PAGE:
Cohen got a call on his hulking Windows Mobile smartphone and said it was time. I was nearly sweating through my barbarously ugly Old Navy thermal shirt, the same one my mother would gently ask me about later, questioning if I had enough money for clothing.

Up we went. I was led into a small hotel room. A door connected my room to an adjacent suite. Gates was inside, waiting. Three executives milled around, trying to put me ease. Handing me water, suggesting helpfully that I drink some.

The door opened. Gates was ready.

I lumbered inside. Gates stepped around a couch and smiled, extended his hand. He was small and almost ashen, but seemed lively. He seemed alive. Perhaps after all the jibes and scorn, Bill Gates was not a robot after all. (Speaking to the richest man in the world and discovering him just another guy ended up being a deeply humanizing influence on my worldview. I recommend everyone try it.)

We exchanged pleasantries which have been obliterated from my memory by terror. I sat down on the couch and removed my laptop — my brand new 12-inch PowerBook — and placed it on the coffee table between us. I will not lie and say that it did not seem like a small act of rebellion to record an interview with Bill Gates with my Apple laptop; it also felt like the twerpiest thing I could ever do and I regretted it immediately.

That sudden shame also knocked out a large portion of my snarkiest prepared questions. I literally scratched out “Does Steve Balmer eat babies?” from my notepad, leaving me with precious few questions to ask.

I’d called Xeni an hour before the interview. I felt like this was a huge opportunity, a huge responsibility for all bloggers everywhere, and I was at a loss as to what questions I could ask. Should I try to nail him on DRM? Should I make fun of him? Should I call Microsoft uncool?

Xeni told me, more or less, just to roll with it and that I’d do fine — but asking him about DRM probably wouldn’t hurt.

The beginning of the interview was about blogs and RSS, which seemed important at the time. (Remember, this was four whole years ago, when RSS was an exotic new technology.)

Gates was rocking. I didn’t notice it at first, my mind preoccupied with the ways in which I would nail him and become a hero to thousands of Slashdot readers. But as his mind would warm up to answer a question, he would fade out just a bit and begin a slow but unmistakeable autistic full-torso rock.

I’d never seen Gates do this before in any televised interview. What could it mean? It was something he was obviously aware of if he didn’t do it all the time. Did the fact that he was doing it now mean he was comfortable around me? Uncomfortable around me? Were my questions actually challenging enough that he had to give real consideration to his answers? This was terrifying. Why hadn’t anyone mentioned that Gates was like this before? Should I mention it?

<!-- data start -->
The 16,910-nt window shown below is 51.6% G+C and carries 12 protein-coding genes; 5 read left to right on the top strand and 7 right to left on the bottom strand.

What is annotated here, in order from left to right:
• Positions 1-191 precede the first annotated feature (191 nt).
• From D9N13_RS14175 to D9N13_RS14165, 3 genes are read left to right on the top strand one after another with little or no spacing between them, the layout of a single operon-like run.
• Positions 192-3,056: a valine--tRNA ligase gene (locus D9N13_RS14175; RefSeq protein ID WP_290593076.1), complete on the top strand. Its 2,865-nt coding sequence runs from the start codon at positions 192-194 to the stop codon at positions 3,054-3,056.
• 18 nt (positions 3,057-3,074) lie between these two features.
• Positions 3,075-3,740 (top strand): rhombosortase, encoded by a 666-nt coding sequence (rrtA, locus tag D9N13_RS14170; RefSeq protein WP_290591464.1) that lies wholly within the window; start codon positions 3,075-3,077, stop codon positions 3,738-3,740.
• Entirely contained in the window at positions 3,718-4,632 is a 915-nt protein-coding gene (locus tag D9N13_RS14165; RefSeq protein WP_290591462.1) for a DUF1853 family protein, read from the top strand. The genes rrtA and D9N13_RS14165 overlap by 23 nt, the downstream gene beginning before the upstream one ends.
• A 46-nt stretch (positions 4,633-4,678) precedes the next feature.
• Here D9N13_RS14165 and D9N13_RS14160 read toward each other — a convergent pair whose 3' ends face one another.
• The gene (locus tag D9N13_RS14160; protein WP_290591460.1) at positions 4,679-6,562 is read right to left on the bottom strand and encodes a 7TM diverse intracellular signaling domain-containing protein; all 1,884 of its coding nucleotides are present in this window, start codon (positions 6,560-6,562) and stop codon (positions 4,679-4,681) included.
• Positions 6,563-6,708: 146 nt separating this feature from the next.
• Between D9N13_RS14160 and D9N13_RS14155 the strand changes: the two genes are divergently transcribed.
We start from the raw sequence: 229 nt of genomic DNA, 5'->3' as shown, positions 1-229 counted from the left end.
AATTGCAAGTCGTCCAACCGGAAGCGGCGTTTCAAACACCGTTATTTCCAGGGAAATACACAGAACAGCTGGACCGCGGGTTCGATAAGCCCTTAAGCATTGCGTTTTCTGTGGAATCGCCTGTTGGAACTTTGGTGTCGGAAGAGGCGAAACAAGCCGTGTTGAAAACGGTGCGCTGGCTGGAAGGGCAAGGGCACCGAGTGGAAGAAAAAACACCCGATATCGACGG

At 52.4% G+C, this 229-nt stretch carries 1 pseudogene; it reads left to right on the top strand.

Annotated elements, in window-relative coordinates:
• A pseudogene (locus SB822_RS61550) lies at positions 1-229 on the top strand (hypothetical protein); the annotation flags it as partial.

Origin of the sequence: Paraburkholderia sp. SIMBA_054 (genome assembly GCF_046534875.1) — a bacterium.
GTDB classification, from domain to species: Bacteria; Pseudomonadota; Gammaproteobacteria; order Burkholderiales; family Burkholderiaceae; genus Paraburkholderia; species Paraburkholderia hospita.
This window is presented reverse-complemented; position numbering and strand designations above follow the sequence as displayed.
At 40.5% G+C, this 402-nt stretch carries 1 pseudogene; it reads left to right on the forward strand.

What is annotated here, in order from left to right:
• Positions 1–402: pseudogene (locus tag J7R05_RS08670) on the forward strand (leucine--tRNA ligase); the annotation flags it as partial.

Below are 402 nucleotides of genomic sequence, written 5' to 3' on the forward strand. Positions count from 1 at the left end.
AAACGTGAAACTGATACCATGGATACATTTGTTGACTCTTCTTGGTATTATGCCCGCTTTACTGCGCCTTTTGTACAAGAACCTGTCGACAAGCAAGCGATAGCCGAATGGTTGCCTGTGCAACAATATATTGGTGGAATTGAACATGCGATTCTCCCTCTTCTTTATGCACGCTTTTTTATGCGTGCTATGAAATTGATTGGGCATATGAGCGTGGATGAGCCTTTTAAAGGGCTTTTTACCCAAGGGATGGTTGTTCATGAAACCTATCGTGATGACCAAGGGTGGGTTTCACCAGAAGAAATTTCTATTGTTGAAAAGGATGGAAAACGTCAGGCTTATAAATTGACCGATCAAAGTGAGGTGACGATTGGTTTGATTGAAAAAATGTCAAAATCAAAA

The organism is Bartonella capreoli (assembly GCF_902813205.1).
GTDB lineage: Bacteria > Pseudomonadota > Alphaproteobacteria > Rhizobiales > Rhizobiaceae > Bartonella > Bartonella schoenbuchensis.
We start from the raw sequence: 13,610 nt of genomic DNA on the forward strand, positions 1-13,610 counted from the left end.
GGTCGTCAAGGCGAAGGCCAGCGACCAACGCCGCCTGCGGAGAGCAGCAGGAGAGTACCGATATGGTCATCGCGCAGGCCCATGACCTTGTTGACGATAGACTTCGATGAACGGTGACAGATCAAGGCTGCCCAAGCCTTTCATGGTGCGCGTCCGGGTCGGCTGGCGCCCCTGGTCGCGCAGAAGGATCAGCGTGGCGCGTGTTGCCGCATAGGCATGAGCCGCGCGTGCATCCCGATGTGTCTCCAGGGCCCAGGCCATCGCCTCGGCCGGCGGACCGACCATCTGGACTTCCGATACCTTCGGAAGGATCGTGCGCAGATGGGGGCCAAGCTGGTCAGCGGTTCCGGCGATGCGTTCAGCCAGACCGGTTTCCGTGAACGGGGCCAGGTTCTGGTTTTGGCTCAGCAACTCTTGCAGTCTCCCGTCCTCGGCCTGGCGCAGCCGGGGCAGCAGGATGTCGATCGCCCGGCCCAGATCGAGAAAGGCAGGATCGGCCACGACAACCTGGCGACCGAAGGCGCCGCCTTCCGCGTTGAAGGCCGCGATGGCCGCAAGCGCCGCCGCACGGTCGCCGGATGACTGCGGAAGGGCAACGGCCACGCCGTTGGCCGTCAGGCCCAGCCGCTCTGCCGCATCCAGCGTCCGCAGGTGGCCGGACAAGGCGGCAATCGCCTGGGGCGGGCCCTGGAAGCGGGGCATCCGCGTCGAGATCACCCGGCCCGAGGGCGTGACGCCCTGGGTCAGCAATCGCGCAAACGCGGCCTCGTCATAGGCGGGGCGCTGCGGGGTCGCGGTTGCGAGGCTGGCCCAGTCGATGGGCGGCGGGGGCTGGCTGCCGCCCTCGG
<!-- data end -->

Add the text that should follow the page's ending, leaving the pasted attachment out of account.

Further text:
He’d soon answered my question, which meant I was supposed to ask another one. It all seemed so natural. We were having a conversation. I’m having a conversation with the richest man in the world and I’m totally doing fine.

Except I wasn’t.

Bill Gates may be a lot of things, but he isn’t stupid. No matter what you think of Microsoft and the technical and business moves that Gates made to grow it, there’s no denying that the guy is sharp. And while I’d waltzed into the room with my stupid greasy blogger hair and my stupid greasy blogger shirt ready to pin Gates to the wall with some pointed repartee, I realized with a sinking feeling that not only was Gates respectfully taking the interview seriously, he actually cared about his answers. Cared enough to try to prove me wrong.

I was in a battle of minds with the richest man in the world! I wanted to leave the room immediately, but his handlers were blocking every exit. I’d have to stick it out.

Actually, I did okay. I even managed to get in a couple of rhetorical zingers at the end.

The very last question I asked, to which Gates gave a weak (but in retrospect telling) answer, I excised from the transcript: Do you worry about the fact that Microsoft isn’t cool?

Our time was nearly up by the time I’d asked. I could tell from the look on Gates’ face that it wasn’t a question he felt worth answering, and he snapped instantly back into his stock-standard PR spiel. “Oh, I think our products are very cool.” (Or some such. I’ve lost the MP3s of the actual interview.) I’d clearly been referring to Apple. He knew I was talking about Apple. But at the time I had an inkling that Apple’s style would be a factor in the still-ongoing iPod war, but I wasn’t confident enough in my opinion to try to convince Bill Gates that his company just wasn’t cool.

We shook hands, took that dreadful picture*, and I stepped back into the staging area to compose myself. As it happened, Bill and his entourage were leaving their room as I left the one next door, so we shared an awkward elevator ride to the ground floor. He asked me what my favorite device of the show so far had been. I believe I had an answer, but like everything that day, it wasn’t recorded to a device so it’s a all a bit murky.